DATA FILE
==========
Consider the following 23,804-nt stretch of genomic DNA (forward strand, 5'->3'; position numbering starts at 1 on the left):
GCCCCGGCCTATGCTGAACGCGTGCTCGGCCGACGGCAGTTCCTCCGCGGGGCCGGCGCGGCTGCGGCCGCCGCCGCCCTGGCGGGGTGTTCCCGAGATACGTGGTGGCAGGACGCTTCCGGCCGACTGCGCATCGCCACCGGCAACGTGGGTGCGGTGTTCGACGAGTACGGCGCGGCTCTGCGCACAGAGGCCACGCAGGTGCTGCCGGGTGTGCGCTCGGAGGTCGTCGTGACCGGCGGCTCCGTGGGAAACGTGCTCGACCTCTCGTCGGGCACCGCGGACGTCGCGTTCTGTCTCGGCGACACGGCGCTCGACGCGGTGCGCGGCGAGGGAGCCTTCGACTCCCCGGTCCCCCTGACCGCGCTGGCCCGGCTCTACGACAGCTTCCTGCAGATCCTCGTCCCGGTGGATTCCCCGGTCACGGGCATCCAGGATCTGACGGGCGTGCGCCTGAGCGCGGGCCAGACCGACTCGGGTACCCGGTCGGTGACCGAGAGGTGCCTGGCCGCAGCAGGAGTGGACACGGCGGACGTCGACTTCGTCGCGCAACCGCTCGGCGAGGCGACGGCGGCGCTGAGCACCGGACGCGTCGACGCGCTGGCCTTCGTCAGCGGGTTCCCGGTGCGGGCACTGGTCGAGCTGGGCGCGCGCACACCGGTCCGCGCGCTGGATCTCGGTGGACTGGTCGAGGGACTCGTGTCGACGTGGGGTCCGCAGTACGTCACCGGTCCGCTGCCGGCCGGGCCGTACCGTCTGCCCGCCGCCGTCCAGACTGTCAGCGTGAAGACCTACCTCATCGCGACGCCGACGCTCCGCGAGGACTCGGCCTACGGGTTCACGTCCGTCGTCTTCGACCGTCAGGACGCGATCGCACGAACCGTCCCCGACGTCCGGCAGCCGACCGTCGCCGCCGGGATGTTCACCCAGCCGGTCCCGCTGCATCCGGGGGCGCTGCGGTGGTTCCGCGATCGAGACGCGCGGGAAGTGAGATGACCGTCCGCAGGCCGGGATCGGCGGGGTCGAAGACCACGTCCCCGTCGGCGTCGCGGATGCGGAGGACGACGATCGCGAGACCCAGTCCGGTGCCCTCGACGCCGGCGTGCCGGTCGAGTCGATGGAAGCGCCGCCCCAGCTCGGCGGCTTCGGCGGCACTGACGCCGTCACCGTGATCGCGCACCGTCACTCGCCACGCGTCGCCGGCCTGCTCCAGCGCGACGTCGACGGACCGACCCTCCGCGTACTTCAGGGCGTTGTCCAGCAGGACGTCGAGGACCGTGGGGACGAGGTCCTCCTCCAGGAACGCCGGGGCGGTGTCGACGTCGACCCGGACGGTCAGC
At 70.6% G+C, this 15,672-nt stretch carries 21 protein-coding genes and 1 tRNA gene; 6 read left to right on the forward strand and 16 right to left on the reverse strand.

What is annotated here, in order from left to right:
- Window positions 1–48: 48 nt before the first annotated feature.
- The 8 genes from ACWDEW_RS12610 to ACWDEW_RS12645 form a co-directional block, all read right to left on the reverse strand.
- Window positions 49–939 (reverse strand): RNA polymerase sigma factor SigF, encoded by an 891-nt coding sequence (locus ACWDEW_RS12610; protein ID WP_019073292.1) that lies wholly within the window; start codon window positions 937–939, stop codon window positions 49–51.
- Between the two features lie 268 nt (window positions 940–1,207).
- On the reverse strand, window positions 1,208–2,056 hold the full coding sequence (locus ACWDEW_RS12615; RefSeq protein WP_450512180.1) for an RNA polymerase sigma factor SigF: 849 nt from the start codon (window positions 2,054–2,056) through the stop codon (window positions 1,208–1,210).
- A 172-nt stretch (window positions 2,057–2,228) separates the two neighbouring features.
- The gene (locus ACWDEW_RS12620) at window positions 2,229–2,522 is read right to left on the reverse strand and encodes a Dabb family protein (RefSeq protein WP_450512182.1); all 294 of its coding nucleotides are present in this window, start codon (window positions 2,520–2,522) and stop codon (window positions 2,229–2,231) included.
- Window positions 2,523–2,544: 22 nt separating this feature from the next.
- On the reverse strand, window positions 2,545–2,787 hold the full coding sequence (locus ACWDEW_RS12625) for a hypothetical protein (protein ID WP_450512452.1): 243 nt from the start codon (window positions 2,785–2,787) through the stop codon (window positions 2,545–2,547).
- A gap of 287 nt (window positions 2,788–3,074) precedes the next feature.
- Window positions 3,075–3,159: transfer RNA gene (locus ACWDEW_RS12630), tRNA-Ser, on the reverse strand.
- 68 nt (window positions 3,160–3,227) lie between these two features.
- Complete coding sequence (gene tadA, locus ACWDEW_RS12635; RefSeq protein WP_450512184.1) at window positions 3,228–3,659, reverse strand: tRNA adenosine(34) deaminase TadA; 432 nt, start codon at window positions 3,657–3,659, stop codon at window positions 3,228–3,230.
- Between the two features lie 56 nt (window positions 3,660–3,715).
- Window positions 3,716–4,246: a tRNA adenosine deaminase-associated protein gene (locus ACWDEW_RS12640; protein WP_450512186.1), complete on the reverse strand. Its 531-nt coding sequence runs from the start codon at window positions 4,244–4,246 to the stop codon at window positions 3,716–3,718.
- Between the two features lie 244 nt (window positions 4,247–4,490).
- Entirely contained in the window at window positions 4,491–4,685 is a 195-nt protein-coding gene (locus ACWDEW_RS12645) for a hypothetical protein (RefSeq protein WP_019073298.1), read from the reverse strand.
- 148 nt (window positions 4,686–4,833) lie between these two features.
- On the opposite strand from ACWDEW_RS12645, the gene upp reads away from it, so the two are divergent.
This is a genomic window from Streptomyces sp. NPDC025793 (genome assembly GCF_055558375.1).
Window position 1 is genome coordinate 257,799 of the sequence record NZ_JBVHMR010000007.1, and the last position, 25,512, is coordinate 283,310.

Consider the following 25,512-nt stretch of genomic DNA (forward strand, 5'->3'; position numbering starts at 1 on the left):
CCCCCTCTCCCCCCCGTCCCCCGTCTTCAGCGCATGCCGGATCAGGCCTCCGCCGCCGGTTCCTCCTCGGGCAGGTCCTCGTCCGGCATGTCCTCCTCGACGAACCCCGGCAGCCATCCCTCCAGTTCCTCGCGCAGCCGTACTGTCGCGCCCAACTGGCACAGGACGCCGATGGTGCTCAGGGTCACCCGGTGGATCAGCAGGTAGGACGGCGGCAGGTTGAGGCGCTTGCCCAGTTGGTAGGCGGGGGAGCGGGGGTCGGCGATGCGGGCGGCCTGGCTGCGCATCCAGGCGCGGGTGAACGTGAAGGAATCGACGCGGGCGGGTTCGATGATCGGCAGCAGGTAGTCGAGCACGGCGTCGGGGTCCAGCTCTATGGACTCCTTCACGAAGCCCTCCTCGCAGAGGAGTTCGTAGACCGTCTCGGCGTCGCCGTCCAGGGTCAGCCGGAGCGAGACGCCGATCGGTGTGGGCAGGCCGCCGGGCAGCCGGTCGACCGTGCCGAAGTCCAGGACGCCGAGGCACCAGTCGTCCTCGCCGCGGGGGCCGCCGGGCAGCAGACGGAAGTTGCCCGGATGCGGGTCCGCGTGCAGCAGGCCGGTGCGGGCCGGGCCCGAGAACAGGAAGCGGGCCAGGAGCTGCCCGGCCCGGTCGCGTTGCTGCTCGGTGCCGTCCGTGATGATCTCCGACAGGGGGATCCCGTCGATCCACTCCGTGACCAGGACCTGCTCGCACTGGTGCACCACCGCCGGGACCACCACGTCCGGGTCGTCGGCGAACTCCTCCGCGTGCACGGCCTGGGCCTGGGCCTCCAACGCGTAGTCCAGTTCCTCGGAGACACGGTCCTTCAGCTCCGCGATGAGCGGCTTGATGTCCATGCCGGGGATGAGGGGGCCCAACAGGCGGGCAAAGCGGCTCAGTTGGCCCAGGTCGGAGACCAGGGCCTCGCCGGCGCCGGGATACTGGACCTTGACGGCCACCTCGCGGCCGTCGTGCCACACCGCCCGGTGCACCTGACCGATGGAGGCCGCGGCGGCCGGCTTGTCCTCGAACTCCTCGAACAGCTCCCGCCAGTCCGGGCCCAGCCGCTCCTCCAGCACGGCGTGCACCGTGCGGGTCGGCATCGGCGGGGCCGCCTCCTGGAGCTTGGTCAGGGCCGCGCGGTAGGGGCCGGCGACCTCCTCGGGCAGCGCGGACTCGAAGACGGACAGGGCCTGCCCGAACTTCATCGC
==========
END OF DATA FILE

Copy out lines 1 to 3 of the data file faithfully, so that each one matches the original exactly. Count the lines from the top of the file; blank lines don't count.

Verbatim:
Consider the following 23,804-nt stretch of genomic DNA (forward strand, 5'->3'; position numbering starts at 1 on the left):
GCCCCGGCCTATGCTGAACGCGTGCTCGGCCGACGGCAGTTCCTCCGCGGGGCCGGCGCGGCTGCGGCCGCCGCCGCCCTGGCGGGGTGTTCCCGAGATACGTGGTGGCAGGACGCTTCCGGCCGACTGCGCATCGCCACCGGCAACGTGGGTGCGGTGTTCGACGAGTACGGCGCGGCTCTGCGCACAGAGGCCACGCAGGTGCTGCCGGGTGTGCGCTCGGAGGTCGTCGTGACCGGCGGCTCCGTGGGAAACGTGCTCGACCTCTCGTCGGGCACCGCGGACGTCGCGTTCTGTCTCGGCGACACGGCGCTCGACGCGGTGCGCGGCGAGGGAGCCTTCGACTCCCCGGTCCCCCTGACCGCGCTGGCCCGGCTCTACGACAGCTTCCTGCAGATCCTCGTCCCGGTGGATTCCCCGGTCACGGGCATCCAGGATCTGACGGGCGTGCGCCTGAGCGCGGGCCAGACCGACTCGGGTACCCGGTCGGTGACCGAGAGGTGCCTGGCCGCAGCAGGAGTGGACACGGCGGACGTCGACTTCGTCGCGCAACCGCTCGGCGAGGCGACGGCGGCGCTGAGCACCGGACGCGTCGACGCGCTGGCCTTCGTCAGCGGGTTCCCGGTGCGGGCACTGGTCGAGCTGGGCGCGCGCACACCGGTCCGCGCGCTGGATCTCGGTGGACTGGTCGAGGGACTCGTGTCGACGTGGGGTCCGCAGTACGTCACCGGTCCGCTGCCGGCCGGGCCGTACCGTCTGCCCGCCGCCGTCCAGACTGTCAGCGTGAAGACCTACCTCATCGCGACGCCGACGCTCCGCGAGGACTCGGCCTACGGGTTCACGTCCGTCGTCTTCGACCGTCAGGACGCGATCGCACGAACCGTCCCCGACGTCCGGCAGCCGACCGTCGCCGCCGGGATGTTCACCCAGCCGGTCCCGCTGCATCCGGGGGCGCTGCGGTGGTTCCGCGATCGAGACGCGCGGGAAGTGAGATGACCGTCCGCAGGCCGGGATCGGCGGGGTCGAAGACCACGTCCCCGTCGGCGTCGCGGATGCGGAGGACGACGATCGCGAGACCCAGTCCGGTGCCCTCGACGCCGGCGTGCCGGTCGAGTCGATGGAAGCGCCGCCCCAGCTCGGCGGCTTCGGCGGCACTGACGCCGTCACCGTGATCGCGCACCGTCACTCGCCACGCGTCGCCGGCCTGCTCCAGCGCGACGTCGACGGACCGACCCTCCGCGTACTTCAGGGCGTTGTCCAGCAGGACGTCGAGGACCGTGGGGACGAGGTCCTCCTCCAGGAACGCCGGGGCGGTGTCGACGTCGACCCGGACGGTCAGC
At 70.6% G+C, this 15,672-nt stretch carries 21 protein-coding genes and 1 tRNA gene; 6 read left to right on the forward strand and 16 right to left on the reverse strand.